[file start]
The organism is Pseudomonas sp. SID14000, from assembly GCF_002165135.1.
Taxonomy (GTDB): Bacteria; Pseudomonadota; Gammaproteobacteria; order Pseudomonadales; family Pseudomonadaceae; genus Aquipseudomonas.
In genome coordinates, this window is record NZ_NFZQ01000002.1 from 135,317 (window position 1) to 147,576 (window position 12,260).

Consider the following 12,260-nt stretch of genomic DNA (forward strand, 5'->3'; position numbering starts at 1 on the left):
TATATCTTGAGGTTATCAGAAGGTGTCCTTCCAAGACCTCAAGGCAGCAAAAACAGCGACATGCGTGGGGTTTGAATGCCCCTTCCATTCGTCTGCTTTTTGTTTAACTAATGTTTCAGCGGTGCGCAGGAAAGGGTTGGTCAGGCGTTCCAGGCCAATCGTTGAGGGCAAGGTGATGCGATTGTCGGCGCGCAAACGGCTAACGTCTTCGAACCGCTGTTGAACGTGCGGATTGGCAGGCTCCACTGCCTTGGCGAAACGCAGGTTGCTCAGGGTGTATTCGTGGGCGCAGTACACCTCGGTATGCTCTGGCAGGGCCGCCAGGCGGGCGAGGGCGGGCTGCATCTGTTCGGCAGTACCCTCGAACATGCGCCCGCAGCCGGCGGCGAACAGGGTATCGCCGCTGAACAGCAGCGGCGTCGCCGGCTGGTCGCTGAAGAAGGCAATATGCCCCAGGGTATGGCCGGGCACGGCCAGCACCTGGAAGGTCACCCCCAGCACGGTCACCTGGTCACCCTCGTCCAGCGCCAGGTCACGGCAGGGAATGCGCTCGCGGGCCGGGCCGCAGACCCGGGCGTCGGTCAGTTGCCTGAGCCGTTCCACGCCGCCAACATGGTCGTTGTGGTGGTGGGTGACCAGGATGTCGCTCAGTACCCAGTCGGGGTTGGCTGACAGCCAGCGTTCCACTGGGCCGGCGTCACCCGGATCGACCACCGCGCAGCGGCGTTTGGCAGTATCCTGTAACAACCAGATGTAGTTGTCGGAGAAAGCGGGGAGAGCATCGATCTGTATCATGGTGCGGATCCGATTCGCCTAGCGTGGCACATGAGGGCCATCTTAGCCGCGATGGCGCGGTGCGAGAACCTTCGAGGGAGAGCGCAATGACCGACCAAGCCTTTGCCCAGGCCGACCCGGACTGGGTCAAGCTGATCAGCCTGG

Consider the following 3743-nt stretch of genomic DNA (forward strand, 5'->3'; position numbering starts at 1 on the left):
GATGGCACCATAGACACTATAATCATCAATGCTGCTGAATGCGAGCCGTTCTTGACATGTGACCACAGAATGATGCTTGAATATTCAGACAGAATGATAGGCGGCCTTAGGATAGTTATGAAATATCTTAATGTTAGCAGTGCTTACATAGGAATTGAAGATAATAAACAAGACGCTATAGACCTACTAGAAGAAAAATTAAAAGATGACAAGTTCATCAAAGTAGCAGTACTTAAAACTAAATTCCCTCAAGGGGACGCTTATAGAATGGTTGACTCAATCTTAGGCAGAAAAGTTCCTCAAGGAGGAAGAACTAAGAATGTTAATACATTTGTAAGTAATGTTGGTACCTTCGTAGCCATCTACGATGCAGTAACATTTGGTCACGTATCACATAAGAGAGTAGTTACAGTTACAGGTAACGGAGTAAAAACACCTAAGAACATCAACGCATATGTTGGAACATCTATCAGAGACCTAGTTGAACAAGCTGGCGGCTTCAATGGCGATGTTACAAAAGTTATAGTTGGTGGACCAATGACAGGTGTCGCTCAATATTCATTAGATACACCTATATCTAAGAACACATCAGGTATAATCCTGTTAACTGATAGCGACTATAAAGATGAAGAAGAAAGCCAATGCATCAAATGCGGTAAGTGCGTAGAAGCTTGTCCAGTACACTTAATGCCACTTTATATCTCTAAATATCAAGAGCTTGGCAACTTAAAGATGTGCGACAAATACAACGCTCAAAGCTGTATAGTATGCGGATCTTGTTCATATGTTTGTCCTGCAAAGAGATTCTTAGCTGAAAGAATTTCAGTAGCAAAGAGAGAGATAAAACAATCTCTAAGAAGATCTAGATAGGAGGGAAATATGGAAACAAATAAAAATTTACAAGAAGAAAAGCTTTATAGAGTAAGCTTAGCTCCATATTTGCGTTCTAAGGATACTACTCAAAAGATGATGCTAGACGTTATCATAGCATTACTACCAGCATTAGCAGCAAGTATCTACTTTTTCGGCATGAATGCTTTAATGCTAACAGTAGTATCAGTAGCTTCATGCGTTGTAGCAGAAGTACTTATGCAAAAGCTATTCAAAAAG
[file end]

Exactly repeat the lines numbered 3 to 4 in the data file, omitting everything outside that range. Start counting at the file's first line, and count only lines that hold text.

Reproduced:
In genome coordinates, this window is record NZ_NFZQ01000002.1 from 135,317 (window position 1) to 147,576 (window position 12,260).

Consider the following 12,260-nt stretch of genomic DNA (forward strand, 5'->3'; position numbering starts at 1 on the left):